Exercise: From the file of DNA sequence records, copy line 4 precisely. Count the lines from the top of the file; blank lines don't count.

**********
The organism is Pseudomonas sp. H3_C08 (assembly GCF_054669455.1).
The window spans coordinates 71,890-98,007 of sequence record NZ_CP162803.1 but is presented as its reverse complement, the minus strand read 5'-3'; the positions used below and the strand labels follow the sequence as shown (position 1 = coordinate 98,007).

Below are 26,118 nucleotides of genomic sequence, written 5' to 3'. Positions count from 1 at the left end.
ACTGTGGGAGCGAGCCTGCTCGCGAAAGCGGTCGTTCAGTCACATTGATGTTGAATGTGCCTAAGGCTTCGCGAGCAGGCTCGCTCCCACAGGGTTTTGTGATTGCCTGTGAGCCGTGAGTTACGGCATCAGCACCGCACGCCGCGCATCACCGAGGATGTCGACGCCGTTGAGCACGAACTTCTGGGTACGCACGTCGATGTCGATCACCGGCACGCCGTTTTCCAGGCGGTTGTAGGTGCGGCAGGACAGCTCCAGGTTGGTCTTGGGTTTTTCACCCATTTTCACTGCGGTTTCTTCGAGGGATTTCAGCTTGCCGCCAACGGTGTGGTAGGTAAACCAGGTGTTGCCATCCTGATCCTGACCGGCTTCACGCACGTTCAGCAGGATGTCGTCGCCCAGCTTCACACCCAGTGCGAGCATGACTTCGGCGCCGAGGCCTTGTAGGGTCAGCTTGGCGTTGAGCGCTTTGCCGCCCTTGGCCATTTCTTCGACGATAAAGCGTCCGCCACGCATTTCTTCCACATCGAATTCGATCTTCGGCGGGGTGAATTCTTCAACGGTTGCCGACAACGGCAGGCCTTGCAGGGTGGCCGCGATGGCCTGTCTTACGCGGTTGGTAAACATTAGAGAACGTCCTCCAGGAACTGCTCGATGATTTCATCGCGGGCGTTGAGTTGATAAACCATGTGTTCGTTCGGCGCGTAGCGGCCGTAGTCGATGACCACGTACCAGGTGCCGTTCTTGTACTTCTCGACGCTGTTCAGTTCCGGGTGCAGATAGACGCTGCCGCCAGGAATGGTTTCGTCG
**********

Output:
ACTGTGGGAGCGAGCCTGCTCGCGAAAGCGGTCGTTCAGTCACATTGATGTTGAATGTGCCTAAGGCTTCGCGAGCAGGCTCGCTCCCACAGGGTTTTGTGATTGCCTGTGAGCCGTGAGTTACGGCATCAGCACCGCACGCCGCGCATCACCGAGGATGTCGACGCCGTTGAGCACGAACTTCTGGGTACGCACGTCGATGTCGATCACCGGCACGCCGTTTTCCAGGCGGTTGTAGGTGCGGCAGGACAGCTCCAGGTTGGTCTTGGGTTTTTCACCCATTTTCACTGCGGTTTCTTCGAGGGATTTCAGCTTGCCGCCAACGGTGTGGTAGGTAAACCAGGTGTTGCCATCCTGATCCTGACCGGCTTCACGCACGTTCAGCAGGATGTCGTCGCCCAGCTTCACACCCAGTGCGAGCATGACTTCGGCGCCGAGGCCTTGTAGGGTCAGCTTGGCGTTGAGCGCTTTGCCGCCCTTGGCCATTTCTTCGACGATAAAGCGTCCGCCACGCATTTCTTCCACATCGAATTCGATCTTCGGCGGGGTGAATTCTTCAACGGTTGCCGACAACGGCAGGCCTTGCAGGGTGGCCGCGATGGCCTGTCTTACGCGGTTGGTAAACATTAGAGAACGTCCTCCAGGAACTGCTCGATGATTTCATCGCGGGCGTTGAGTTGATAAACCATGTGTTCGTTCGGCGCGTAGCGGCCGTAGTCGATGACCACGTACCAGGTGCCGTTCTTGTACTTCTCGACGCTGTTCAGTTCCGGGTGCAGATAGACGCTGCCGCCAGGAATGGTTTCGTCG